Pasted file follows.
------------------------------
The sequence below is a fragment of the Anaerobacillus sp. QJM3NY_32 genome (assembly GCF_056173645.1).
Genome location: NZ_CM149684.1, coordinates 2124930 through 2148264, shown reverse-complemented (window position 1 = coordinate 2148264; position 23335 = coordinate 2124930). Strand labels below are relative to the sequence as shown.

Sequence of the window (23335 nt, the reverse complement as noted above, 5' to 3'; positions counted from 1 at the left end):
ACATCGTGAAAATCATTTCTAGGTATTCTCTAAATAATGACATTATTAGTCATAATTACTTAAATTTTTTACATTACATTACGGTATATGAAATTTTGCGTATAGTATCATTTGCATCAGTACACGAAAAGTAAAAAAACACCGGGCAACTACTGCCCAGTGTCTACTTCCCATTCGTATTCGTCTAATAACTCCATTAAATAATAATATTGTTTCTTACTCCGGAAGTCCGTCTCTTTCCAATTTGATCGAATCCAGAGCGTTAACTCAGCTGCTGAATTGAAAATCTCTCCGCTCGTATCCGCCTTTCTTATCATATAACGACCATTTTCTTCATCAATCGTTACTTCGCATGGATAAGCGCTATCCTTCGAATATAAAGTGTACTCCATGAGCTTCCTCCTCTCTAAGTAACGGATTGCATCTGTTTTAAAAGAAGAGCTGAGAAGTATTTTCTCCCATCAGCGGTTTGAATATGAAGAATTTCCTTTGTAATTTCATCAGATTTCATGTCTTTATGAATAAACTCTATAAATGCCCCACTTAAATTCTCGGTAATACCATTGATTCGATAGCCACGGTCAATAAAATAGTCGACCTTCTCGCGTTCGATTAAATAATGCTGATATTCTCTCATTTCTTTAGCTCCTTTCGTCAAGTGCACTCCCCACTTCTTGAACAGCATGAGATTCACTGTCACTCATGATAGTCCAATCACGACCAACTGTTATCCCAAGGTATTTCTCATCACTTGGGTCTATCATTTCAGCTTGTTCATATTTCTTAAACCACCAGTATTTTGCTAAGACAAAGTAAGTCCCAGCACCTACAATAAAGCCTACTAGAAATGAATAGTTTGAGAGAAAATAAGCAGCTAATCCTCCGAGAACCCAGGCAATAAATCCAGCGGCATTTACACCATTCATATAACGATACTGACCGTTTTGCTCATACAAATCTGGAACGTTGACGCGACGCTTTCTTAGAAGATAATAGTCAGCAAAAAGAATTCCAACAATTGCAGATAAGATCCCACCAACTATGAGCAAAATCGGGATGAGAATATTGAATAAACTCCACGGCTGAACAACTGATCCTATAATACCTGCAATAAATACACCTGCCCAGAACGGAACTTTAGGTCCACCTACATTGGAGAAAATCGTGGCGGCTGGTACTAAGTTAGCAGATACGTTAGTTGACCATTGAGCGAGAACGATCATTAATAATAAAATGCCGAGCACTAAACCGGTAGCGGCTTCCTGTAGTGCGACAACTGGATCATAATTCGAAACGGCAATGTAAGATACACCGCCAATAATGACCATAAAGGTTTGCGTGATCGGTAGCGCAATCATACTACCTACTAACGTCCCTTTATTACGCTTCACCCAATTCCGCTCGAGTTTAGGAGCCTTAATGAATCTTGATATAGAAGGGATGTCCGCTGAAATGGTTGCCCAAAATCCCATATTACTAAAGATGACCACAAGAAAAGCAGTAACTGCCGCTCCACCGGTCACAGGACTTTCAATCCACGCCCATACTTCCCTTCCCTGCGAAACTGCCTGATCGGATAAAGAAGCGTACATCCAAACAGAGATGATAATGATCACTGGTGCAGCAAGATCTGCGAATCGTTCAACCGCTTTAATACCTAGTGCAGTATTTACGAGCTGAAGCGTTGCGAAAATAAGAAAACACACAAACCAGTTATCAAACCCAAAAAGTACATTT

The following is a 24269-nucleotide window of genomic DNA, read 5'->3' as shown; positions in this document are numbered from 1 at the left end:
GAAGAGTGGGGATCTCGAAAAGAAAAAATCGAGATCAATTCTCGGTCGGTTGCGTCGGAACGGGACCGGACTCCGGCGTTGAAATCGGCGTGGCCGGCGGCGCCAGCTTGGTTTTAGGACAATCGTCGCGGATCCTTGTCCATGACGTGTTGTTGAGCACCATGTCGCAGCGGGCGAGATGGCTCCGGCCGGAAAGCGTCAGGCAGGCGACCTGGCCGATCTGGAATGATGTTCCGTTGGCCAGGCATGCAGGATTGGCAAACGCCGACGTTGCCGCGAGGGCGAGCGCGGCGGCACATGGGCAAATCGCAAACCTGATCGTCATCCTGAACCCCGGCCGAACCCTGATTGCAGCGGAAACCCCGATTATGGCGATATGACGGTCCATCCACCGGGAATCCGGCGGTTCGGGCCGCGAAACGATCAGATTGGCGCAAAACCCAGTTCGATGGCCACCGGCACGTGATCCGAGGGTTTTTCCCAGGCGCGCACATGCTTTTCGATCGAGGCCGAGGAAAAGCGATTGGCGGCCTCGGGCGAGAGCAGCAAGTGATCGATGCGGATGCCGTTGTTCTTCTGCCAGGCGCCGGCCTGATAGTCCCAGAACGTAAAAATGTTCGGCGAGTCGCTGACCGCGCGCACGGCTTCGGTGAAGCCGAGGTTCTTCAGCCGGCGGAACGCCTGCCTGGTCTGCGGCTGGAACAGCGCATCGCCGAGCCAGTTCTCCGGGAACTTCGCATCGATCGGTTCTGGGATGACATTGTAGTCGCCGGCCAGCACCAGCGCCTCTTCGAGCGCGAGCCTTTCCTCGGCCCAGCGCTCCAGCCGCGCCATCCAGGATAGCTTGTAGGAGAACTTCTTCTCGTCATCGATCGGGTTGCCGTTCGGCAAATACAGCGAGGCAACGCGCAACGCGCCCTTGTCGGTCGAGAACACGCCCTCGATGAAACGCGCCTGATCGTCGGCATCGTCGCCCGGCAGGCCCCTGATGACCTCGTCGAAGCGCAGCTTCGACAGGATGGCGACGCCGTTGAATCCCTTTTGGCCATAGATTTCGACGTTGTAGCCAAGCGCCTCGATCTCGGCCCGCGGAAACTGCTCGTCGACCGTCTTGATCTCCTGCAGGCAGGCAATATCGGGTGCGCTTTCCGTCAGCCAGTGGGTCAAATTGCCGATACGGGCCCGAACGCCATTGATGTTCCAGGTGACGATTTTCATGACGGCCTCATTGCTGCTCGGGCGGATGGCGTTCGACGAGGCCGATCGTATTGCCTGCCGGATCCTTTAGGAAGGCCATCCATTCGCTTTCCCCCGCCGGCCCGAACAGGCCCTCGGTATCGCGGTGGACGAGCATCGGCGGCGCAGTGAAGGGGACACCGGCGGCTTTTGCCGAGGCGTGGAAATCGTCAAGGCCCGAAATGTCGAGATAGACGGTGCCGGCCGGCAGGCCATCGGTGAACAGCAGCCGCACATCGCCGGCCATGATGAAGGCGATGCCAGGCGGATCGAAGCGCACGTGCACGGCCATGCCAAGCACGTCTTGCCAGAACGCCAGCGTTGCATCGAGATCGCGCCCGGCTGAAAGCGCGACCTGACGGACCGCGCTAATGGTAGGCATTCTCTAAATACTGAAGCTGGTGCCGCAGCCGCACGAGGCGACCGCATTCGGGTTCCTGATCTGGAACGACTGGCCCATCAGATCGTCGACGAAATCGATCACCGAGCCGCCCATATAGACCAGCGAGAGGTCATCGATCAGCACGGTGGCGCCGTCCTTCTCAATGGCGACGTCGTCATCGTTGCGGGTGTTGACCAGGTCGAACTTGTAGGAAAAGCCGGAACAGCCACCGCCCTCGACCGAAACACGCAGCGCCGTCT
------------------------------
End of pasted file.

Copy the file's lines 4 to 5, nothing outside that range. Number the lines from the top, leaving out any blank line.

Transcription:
ACATCGTGAAAATCATTTCTAGGTATTCTCTAAATAATGACATTATTAGTCATAATTACTTAAATTTTTTACATTACATTACGGTATATGAAATTTTGCGTATAGTATCATTTGCATCAGTACACGAAAAGTAAAAAAACACCGGGCAACTACTGCCCAGTGTCTACTTCCCATTCGTATTCGTCTAATAACTCCATTAAATAATAATATTGTTTCTTACTCCGGAAGTCCGTCTCTTTCCAATTTGATCGAATCCAGAGCGTTAACTCAGCTGCTGAATTGAAAATCTCTCCGCTCGTATCCGCCTTTCTTATCATATAACGACCATTTTCTTCATCAATCGTTACTTCGCATGGATAAGCGCTATCCTTCGAATATAAAGTGTACTCCATGAGCTTCCTCCTCTCTAAGTAACGGATTGCATCTGTTTTAAAAGAAGAGCTGAGAAGTATTTTCTCCCATCAGCGGTTTGAATATGAAGAATTTCCTTTGTAATTTCATCAGATTTCATGTCTTTATGAATAAACTCTATAAATGCCCCACTTAAATTCTCGGTAATACCATTGATTCGATAGCCACGGTCAATAAAATAGTCGACCTTCTCGCGTTCGATTAAATAATGCTGATATTCTCTCATTTCTTTAGCTCCTTTCGTCAAGTGCACTCCCCACTTCTTGAACAGCATGAGATTCACTGTCACTCATGATAGTCCAATCACGACCAACTGTTATCCCAAGGTATTTCTCATCACTTGGGTCTATCATTTCAGCTTGTTCATATTTCTTAAACCACCAGTATTTTGCTAAGACAAAGTAAGTCCCAGCACCTACAATAAAGCCTACTAGAAATGAATAGTTTGAGAGAAAATAAGCAGCTAATCCTCCGAGAACCCAGGCAATAAATCCAGCGGCATTTACACCATTCATATAACGATACTGACCGTTTTGCTCATACAAATCTGGAACGTTGACGCGACGCTTTCTTAGAAGATAATAGTCAGCAAAAAGAATTCCAACAATTGCAGATAAGATCCCACCAACTATGAGCAAAATCGGGATGAGAATATTGAATAAACTCCACGGCTGAACAACTGATCCTATAATACCTGCAATAAATACACCTGCCCAGAACGGAACTTTAGGTCCACCTACATTGGAGAAAATCGTGGCGGCTGGTACTAAGTTAGCAGATACGTTAGTTGACCATTGAGCGAGAACGATCATTAATAATAAAATGCCGAGCACTAAACCGGTAGCGGCTTCCTGTAGTGCGACAACTGGATCATAATTCGAAACGGCAATGTAAGATACACCGCCAATAATGACCATAAAGGTTTGCGTGATCGGTAGCGCAATCATACTACCTACTAACGTCCCTTTATTACGCTTCACCCAATTCCGCTCGAGTTTAGGAGCCTTAATGAATCTTGATATAGAAGGGATGTCCGCTGAAATGGTTGCCCAAAATCCCATATTACTAAAGATGACCACAAGAAAAGCAGTAACTGCCGCTCCACCGGTCACAGGACTTTCAATCCACGCCCATACTTCCCTTCCCTGCGAAACTGCCTGATCGGATAAAGAAGCGTACATCCAAACAGAGATGATAATGATCACTGGTGCAGCAAGATCTGCGAATCGTTCAACCGCTTTAATACCTAGTGCAGTATTTACGAGCTGAAGCGTTGCGAAAATAAGAAAACACACAAACCAGTTATCAAACCCAAAAAGTACATTT

The following is a 24269-nucleotide window of genomic DNA, read 5'->3' as shown; positions in this document are numbered from 1 at the left end: